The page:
By Natasha Korecki
After suffering a series of legal blows on Tuesday, Rod Blagojevich will have his chance to address the man who is to sentence him -- U.S. District Judge James Zagel.
Blagojevich appeared prepared to give those remarks yesterday. As he waited for court to start on Tuesday he furiously dug into his legal notepad. The entire sheet was filled with blue ink and the ex-governor was scratching out words, putting in new ones. He'd ask his lawyer a question then scratch out something else.
As the day wore on and it became clear he wouldn't address the court, the former governor sat more often with his hands folded, occasionally glancing back at his wife, who was seated in the front row.
Today, Blagojevich will have his chance to speak to the judge directly. At this point, after Zagel ruled that technically the ex-governor faces up to life in prison, an apology seems inescapable.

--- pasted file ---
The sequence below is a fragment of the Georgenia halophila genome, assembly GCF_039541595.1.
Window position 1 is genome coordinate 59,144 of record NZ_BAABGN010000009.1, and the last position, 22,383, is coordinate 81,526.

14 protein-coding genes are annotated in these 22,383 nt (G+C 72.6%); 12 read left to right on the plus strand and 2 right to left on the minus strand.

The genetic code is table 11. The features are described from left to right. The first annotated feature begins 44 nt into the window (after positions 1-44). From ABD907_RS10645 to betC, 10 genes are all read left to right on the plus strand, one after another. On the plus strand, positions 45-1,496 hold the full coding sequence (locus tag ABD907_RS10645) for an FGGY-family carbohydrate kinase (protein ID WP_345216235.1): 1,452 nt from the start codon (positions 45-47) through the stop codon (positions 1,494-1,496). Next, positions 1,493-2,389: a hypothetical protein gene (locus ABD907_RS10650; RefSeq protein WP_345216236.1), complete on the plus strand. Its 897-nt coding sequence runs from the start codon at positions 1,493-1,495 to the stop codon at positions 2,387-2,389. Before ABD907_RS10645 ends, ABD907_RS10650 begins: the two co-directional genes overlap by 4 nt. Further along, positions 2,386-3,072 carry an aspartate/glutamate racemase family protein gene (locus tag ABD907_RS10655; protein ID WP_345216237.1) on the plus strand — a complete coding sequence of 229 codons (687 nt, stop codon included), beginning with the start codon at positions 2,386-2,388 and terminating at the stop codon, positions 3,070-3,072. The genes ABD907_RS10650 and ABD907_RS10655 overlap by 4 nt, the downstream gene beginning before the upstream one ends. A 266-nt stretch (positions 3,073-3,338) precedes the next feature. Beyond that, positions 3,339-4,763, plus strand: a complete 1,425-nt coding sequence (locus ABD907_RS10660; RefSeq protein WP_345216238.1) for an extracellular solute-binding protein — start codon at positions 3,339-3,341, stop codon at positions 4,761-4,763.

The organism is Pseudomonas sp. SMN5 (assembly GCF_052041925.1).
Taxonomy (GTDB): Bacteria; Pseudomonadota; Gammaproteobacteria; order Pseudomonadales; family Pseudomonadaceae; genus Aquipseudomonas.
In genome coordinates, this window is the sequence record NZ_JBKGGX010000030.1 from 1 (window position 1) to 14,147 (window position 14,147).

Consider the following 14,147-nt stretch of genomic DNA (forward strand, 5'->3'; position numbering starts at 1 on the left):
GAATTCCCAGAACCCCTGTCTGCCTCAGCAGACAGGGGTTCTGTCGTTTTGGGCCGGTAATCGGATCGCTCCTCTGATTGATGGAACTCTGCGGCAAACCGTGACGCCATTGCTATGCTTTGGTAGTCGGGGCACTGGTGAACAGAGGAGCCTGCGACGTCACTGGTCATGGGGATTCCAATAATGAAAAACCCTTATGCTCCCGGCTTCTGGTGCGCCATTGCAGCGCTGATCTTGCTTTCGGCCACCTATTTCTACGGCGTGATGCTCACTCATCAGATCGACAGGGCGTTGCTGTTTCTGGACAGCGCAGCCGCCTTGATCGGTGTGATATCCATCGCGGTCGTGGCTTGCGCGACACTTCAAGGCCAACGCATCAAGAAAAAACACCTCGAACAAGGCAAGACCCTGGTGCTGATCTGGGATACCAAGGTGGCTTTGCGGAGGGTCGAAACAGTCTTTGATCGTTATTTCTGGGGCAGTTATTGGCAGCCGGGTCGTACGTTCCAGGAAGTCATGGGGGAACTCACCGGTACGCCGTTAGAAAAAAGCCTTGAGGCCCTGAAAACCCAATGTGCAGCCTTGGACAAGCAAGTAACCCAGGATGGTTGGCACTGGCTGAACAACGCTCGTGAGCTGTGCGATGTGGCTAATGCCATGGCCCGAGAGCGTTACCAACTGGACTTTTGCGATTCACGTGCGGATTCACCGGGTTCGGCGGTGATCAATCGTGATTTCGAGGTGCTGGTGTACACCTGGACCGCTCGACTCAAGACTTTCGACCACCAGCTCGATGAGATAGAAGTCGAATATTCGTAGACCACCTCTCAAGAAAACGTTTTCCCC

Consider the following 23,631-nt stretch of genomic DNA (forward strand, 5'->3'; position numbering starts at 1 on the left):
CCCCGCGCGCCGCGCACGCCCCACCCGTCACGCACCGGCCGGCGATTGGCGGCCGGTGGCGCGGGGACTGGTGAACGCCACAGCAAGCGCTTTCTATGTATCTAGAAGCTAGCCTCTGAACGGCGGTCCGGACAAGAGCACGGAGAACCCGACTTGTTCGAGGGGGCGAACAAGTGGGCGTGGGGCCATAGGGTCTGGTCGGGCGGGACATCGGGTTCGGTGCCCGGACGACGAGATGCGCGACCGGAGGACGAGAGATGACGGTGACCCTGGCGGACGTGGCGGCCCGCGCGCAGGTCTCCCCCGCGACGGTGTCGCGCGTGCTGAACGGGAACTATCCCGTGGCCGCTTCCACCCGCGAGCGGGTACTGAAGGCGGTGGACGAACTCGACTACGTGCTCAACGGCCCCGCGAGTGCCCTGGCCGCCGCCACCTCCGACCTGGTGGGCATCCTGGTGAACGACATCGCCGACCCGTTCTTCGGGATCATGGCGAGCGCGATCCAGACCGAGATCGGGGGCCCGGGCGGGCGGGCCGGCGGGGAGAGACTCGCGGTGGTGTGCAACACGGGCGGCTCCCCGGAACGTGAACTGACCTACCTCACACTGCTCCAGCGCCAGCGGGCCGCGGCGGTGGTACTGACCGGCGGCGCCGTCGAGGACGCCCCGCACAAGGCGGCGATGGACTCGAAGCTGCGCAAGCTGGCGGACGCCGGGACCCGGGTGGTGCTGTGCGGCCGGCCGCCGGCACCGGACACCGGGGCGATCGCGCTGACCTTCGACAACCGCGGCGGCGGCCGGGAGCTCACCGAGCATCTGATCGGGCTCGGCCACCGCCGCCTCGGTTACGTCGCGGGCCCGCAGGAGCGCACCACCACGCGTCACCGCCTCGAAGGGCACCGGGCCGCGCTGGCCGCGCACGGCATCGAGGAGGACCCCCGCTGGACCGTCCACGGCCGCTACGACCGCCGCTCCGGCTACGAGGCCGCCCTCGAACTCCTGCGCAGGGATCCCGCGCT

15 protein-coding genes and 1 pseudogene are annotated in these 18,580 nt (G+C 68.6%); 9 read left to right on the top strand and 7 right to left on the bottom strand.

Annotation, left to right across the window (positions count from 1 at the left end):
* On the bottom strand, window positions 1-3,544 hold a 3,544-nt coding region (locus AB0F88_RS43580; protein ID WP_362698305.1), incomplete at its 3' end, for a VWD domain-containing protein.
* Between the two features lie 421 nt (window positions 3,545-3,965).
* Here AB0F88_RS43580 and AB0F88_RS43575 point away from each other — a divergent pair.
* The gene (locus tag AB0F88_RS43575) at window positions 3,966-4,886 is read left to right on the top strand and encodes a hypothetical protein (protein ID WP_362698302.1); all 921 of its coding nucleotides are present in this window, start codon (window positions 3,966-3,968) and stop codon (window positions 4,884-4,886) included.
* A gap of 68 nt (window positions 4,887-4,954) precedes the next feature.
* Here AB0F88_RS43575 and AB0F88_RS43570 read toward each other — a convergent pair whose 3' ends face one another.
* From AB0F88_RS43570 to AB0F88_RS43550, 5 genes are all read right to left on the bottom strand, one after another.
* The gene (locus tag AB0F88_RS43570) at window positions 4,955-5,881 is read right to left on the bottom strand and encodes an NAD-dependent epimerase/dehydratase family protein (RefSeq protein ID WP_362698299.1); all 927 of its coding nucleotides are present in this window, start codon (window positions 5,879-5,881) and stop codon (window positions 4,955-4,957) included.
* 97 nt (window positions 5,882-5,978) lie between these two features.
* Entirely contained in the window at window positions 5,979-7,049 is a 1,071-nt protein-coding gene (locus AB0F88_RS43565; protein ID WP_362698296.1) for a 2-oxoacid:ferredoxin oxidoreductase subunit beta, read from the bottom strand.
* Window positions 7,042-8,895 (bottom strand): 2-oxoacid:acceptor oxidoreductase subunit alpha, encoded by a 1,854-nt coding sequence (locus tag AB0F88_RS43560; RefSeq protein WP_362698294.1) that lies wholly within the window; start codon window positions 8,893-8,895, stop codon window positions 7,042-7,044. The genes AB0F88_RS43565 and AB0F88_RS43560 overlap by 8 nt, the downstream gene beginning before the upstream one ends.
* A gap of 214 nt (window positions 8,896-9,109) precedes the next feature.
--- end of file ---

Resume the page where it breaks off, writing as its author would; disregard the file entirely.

• Assistant U.S. Attorney Reid Schar, the lead prosecutor on the case, will speak first at the 10 a.m hearing. He'll address Zagel on the prosecution's position. Schar said he would take just 20 minutes (not counting questions posed by the judge during his comments). Given Zagel's series of rulings on Tuesday that went for the prosecution, Schar probably doesn't need much more time than that to convey the prosecution's wish for 15 to 20 years of prison.
• Rod Blagojevich speaks. Typically in a sentencing hearing, the defendant speaks last and that will be the case for Blagojevich. Before Tuesday at least, the former governor was expected to give a relatively brief statement to the judge and, as his lawyer said, Blagojevich would "step up to the plate."
• Zagel speaks: Judge James Zagel had said he wanted to have a break between arguments and when he would impose sentence. It's probable that the judge will take a break after Blagojevich is through and return with a sentence.